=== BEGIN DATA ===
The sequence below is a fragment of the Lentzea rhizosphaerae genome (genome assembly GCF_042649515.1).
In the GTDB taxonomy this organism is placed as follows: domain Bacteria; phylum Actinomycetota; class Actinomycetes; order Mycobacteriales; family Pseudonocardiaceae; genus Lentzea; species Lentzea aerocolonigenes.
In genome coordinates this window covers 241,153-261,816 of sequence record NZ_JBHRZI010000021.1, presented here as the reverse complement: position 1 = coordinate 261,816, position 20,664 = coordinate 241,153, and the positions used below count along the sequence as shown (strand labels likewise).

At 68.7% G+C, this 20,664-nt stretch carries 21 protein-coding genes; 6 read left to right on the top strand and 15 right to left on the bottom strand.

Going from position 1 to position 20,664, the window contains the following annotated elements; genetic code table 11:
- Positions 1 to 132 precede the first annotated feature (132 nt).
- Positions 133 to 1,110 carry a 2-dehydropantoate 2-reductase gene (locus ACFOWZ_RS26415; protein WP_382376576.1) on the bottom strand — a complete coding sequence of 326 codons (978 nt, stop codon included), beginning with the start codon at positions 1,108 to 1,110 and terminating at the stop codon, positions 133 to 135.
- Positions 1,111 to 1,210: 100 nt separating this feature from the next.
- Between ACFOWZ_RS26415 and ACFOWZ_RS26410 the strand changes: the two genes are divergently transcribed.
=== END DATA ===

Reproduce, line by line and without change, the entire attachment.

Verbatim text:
The sequence below is a fragment of the Lentzea rhizosphaerae genome (genome assembly GCF_042649515.1).
In the GTDB taxonomy this organism is placed as follows: domain Bacteria; phylum Actinomycetota; class Actinomycetes; order Mycobacteriales; family Pseudonocardiaceae; genus Lentzea; species Lentzea aerocolonigenes.
In genome coordinates this window covers 241,153-261,816 of sequence record NZ_JBHRZI010000021.1, presented here as the reverse complement: position 1 = coordinate 261,816, position 20,664 = coordinate 241,153, and the positions used below count along the sequence as shown (strand labels likewise).

At 68.7% G+C, this 20,664-nt stretch carries 21 protein-coding genes; 6 read left to right on the top strand and 15 right to left on the bottom strand.

Going from position 1 to position 20,664, the window contains the following annotated elements; genetic code table 11:
- Positions 1 to 132 precede the first annotated feature (132 nt).
- Positions 133 to 1,110 carry a 2-dehydropantoate 2-reductase gene (locus ACFOWZ_RS26415; protein WP_382376576.1) on the bottom strand — a complete coding sequence of 326 codons (978 nt, stop codon included), beginning with the start codon at positions 1,108 to 1,110 and terminating at the stop codon, positions 133 to 135.
- Positions 1,111 to 1,210: 100 nt separating this feature from the next.
- Between ACFOWZ_RS26415 and ACFOWZ_RS26410 the strand changes: the two genes are divergently transcribed.